Alcohol is a safe additive to use. Since the 1960s, all cars have been manufactured with alcohol resistant hoses, connections, O-rings, seals, and plastics. This was necessary because of the popular use of alcohol base gas line antifreeze additives, and the use of ethanol mixes in automotive fuel. But, the biggest advantage of alcohol injection is that it is an "on demand" system for both the street, or strip. Especially for street applications, the realities are that, for most drivers, less than 2 percent of the time high turbo boost is actually used. So, the argument becomes: Why have the fuel tank filled with high price race gas, or add a couple of gallons of toluene with every tank, when the higher knock threshold protection is only needed for those relatively brief events closer to WOT? Tuning with alcohol injection only for those boost levels when it's really needed to raise the knock threshold (higher octane equivalent) also accounts for the small quantities of alcohol consumed.

Tuning to the edge of the envelope quickly bumps into the knock limits of the fuel being used. Alcohol injection can increase the knock threshold of 91-93 octane pump gas to the equivalent of the range of 104-108 octane. The relatively small amounts of alcohol injected doesn't increase the total fuel energy much, and only adds small amounts of additional oxygen. While methanol alcohol has an equivalent octane rating of 108, the main effect is the result of large, rapid evaporatative cooling of the intake air. Also, small amounts of water added help control the flame front in the cylinder for smooth, controlled cylinder pressure rises at ignition (the opposite of knock). This effect also shows up as a very significant reduction of 60 to 100 degees (F) of the EGT at WOT. The cooling effect of alcohol is also used on supercharged (up to 8 pounds boost) engines with no IC. The effect is like adding an intercooler. Alcohol injection is a very mature technology that has been in widespread use, especially since WWII, with lots of experience, and data availble. There is no need to re-invent the wheel, or plow any new ground. It is a reliable, cost effective way, to raise the knock threshold of the fuel being used. So, the answer to the question: "Why alcohol injection?" is simply "Why not?"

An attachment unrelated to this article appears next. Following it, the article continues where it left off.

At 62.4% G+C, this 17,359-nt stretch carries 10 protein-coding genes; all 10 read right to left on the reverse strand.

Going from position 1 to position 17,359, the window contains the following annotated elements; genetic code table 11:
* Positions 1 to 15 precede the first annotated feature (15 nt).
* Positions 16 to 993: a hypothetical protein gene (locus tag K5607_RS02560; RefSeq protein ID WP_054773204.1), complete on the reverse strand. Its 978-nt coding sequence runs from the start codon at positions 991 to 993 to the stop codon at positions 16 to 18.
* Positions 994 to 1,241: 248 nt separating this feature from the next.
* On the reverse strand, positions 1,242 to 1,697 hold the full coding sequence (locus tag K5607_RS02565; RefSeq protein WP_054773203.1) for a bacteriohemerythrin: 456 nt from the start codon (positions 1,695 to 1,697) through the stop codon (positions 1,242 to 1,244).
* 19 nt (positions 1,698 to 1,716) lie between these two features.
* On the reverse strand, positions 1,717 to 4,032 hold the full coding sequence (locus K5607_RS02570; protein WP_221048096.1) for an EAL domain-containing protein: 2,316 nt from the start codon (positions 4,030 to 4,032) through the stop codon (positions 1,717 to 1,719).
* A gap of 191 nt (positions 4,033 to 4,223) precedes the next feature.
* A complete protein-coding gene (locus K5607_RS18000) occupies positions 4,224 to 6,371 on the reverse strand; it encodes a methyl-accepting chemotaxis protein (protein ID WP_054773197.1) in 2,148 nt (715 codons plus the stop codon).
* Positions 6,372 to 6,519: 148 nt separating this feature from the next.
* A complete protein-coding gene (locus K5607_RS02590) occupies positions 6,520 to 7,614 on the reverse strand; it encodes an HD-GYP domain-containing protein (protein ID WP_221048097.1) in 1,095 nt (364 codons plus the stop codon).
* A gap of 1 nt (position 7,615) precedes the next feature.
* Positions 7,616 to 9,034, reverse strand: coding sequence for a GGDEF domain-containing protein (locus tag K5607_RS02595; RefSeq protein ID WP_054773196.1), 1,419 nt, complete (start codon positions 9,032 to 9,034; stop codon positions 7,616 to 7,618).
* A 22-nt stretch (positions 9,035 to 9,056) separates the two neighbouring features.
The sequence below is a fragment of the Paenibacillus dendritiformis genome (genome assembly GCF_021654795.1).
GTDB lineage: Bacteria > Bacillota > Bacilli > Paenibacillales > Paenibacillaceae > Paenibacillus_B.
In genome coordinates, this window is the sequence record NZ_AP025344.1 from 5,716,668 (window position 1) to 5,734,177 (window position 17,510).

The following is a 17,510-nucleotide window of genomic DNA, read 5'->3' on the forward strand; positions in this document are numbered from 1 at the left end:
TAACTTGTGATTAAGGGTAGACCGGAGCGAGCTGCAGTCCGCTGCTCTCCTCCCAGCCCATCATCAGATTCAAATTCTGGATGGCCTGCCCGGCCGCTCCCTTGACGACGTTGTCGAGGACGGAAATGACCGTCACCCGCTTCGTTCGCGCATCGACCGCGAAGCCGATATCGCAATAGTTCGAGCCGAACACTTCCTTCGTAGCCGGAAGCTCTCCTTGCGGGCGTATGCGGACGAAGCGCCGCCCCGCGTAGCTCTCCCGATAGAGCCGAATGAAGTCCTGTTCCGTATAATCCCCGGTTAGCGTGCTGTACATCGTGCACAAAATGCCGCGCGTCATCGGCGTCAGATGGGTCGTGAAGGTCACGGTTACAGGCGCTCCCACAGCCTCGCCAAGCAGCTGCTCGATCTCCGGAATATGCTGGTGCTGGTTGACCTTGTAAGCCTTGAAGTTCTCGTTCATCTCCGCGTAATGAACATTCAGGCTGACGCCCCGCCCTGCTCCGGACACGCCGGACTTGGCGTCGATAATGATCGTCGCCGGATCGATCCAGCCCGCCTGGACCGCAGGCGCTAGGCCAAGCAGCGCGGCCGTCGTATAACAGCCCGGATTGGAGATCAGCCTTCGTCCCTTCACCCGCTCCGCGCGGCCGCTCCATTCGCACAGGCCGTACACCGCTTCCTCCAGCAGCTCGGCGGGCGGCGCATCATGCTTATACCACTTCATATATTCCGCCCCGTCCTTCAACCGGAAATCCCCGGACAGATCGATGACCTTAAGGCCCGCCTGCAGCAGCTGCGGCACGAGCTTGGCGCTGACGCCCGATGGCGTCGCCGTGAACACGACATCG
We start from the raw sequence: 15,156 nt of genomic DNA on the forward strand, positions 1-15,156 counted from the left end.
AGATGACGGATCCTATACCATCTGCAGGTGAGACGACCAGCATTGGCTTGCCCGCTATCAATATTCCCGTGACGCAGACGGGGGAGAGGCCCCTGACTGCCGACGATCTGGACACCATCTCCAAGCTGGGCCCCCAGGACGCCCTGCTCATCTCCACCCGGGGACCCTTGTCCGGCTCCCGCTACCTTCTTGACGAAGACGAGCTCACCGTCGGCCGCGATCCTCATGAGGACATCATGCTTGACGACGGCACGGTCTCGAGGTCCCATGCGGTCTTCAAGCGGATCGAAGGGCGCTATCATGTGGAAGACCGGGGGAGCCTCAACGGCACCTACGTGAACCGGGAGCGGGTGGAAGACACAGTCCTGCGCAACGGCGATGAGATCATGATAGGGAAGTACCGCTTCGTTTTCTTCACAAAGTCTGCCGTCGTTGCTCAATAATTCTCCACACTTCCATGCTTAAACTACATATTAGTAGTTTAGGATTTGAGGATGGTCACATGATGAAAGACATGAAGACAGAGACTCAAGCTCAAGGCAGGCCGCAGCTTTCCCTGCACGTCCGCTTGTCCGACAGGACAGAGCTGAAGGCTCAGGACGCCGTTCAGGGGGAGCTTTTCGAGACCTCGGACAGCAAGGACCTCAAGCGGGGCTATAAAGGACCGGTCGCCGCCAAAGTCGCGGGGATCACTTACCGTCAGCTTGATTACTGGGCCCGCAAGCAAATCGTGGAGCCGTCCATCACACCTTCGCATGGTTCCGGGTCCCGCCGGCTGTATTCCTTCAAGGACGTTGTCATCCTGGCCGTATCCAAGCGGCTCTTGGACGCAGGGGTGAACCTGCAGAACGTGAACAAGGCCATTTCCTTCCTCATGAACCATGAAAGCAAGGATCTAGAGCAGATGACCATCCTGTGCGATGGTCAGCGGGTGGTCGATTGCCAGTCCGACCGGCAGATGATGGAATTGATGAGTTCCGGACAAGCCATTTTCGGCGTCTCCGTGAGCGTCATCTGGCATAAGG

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Discussion Starter · #12 ·
that is a good artical, i appreciate the knowlegde and will look further into that system as well. thanks all for your help:thumbup:
 

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Painfully of course, methol alcohol corrodes aluminum on contact. A couple of Surpa owners have run it. Good results, with a downside.

Water injection is by far the easier of the 2 BTW...and won't corrode the parts. Now, IMO, it's a bandaid. Get a beter intercooler/aftercooler setup and you reduce charge temperatures further safely. Run better fuel/use a fuel computer and increase the richness. All will reduce temps and detonation risk. If you are relying on water/alcohol to save the engine, the one time you really need it a switch will fail, you'll run out of fluid, a nozzle will clog etc...IMO, you introduce more risks to the system. But if you really want the ragged edge of tuning for race/dynoqueen status, feel free!


Bob

Bob